Stories from the Longest Zoom: Two sisters from Plano, TX wanted to attend the CTeen shabaton. Their parents said absolutely not, then suddenly changed their minds. Their explanation left the girls -and their shluchim – stunned.
As told by Rabbi Mendel Block of Plano, TX
Stephanie and Vicky Blitshtein attended Camp Gan Israel of Plano each summer; growing up, it was the highlight of their year. When they became too old to be campers, they returned as junior counselors and then as counselors. The girls who came from out of town to run the camp each summer had a big hashpa’ah on them.
One particular counselor named Itty spent several summers in Plano. She got to know the family well, and kept up a close friendship with the two sisters. After completing her education, she began working at the CTeen office in Crown Heights.
When Stephanie was in her senior year of high school, Itty called and told her about the upcoming CTeen shabaton in New York. Come, she said, you’ll have a great time.
“But you know my parents,” Stephanie responded in surprise. “You remember that they would never allow us to sleep over in the Chabad house for even one night when you were here! How can you think they’d ever let us go to New York?”
Itty did not give up. She told the girls that she would vouch for their safety, and convinced them to ask their parents. The answer came immediately: a clear, unequivocal NO.
Undeterred, Itty continued to check in with them, telling them about the shabaton developments, including a few competitions with a unique prize: tickets to this weekend of a lifetime. Though they knew that their parents were steadfast in their decision, they decided to enter the contests anyway. To their shock, Stephanie won a ticket, and a few weeks later, Vicky won another!
The girls were excited about what they felt was a miracle; they were also afraid to tell their parents that they had entered a competition for tickets to a shabaton they had been forbidden from attending.
Finally, the two sisters mustered up the courage and described what had happened, once again requesting permission to go. Imagine their surprise when their parents not only told them to go, but expressed excitement about the trip!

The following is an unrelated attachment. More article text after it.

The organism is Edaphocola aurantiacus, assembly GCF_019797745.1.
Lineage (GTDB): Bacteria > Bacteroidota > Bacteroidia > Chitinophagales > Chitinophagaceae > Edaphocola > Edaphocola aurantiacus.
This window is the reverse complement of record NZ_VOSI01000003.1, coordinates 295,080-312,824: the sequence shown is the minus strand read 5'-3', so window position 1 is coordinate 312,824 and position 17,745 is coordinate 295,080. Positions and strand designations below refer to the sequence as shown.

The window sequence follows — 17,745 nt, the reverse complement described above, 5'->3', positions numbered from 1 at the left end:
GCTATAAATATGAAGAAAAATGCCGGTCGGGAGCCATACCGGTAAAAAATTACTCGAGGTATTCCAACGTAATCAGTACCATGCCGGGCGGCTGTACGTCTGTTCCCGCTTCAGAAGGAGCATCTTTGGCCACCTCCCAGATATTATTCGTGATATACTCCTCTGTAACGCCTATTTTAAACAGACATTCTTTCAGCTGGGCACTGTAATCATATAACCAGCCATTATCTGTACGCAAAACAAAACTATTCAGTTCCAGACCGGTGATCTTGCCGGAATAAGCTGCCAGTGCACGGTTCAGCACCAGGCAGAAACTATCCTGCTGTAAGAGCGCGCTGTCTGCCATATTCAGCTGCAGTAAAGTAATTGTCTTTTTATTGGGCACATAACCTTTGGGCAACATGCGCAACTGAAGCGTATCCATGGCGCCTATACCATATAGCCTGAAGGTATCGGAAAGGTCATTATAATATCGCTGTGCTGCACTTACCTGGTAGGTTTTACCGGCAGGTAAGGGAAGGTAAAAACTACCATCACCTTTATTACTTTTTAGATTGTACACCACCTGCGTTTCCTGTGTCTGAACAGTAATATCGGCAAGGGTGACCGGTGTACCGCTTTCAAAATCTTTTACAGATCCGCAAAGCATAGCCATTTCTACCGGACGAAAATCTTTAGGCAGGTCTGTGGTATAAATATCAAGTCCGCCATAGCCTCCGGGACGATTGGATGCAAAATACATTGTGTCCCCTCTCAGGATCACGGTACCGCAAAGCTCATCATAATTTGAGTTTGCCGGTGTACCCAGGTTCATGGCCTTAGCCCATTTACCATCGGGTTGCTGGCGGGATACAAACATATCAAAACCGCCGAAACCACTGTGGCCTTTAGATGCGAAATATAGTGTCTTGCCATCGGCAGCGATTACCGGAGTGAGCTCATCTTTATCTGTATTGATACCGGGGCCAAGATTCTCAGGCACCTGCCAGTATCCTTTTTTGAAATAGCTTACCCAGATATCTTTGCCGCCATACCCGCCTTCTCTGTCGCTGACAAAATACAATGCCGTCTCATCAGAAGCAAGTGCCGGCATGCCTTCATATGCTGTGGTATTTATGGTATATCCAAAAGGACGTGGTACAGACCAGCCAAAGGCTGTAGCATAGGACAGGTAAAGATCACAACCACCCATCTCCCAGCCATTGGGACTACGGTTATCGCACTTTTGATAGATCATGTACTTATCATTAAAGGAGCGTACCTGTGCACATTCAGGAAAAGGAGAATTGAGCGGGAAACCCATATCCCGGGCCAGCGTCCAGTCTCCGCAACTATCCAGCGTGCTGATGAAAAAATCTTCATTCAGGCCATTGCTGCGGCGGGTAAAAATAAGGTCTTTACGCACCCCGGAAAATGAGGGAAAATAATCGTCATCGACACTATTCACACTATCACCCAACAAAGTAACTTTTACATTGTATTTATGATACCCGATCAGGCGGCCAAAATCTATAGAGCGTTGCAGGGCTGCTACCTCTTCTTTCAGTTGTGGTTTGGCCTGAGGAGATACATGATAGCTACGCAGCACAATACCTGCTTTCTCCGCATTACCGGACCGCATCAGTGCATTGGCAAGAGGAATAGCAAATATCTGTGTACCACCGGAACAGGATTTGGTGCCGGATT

The girls were curious as to what had caused such a dramatic change of heart, but decided not to ask any questions and risk their parents rethinking this decision.
A delegation of four girls from Plano traveled to New York for the CTeen shabaton that year. It was, they later declared, “one for the books.” They had never experienced anything so exciting and inspiring – like a whole summer of camp packed into one weekend – and far more than that.
Before leaving New York, the girls visited the Ohel; the experience left Stephanie feeling particularly moved. As the group was getting ready to depart, someone handed out flyers for the Bais Chana UnCamp, a three week summer program in Iowa. It sounded magical, and Stephanie really wanted to go.
When the Blitshteins returned home, it was obvious that they were on fire. They recounted every detail of the weekend to their parents, who were ecstatic that they had had such a wonderful time, and had been returned home safely to them.
In New York, Stephanie had already resigned herself to the fact that her parents would never let her go to Bais Chana; seeing their excitement, however, she decided it couldn’t hurt to ask. She showed them the brochure and made her pitch. To her amazement, her parents told her to go, and to take her sister along, too!
At this point, the girls could no longer contain their curiosity. Their parents, particularly their father, had always been so protective of them.
“What happened to you?” Stephanie asked. “What happened to all of your worry and concern?”
Their father tried answering that it was simply a change of heart, but the girls knew better, and kept pushing him for an answer. Finally, he told them the truth.
“I had a dream,” he said. “The Rabbi who’s on the wall of the Horowitz’s home came to me. He told me that I shouldn’t worry about my daughters – he would make sure that you would be safe in all of your travels – and that I should allow you to go. He reminded me of my own grandfather, and I trusted him.”
The girls were stunned. They knew this picture of the Rebbe well; their family had enjoyed many Shabbos meals in the home of the Horowitz family, who work alongside the Blocks as shluchim. They realized the Rebbe had openly gotten involved to ensure this trip would happen.
The care the Rebbe showed for them and their involvement in Yiddishkeit ended up turning over their lives. Their parents let them go wherever their journey led them, because they now had a promise from the Rebbe.
In fact, this journey turned over the entire city. The next year, the Blitshtein girls brought a group of twenty seven teenagers to the shabaton, and successfully recruited large groups each year after that. Today, they are proud participants and supporters of the Young Jewish Professionals in Plano.
“When I first heard this story, I found myself crying,” Rabbi Block said. “The Rebbe got involved in our shlichus so personally to be mekarev the Yidden here, just when we needed a push.
“The Rebbe is clearly with each of us, giving us kochos and exactly what we need to succeed.”
Thank you to Rabbi Mendel Block for assisting with this article.
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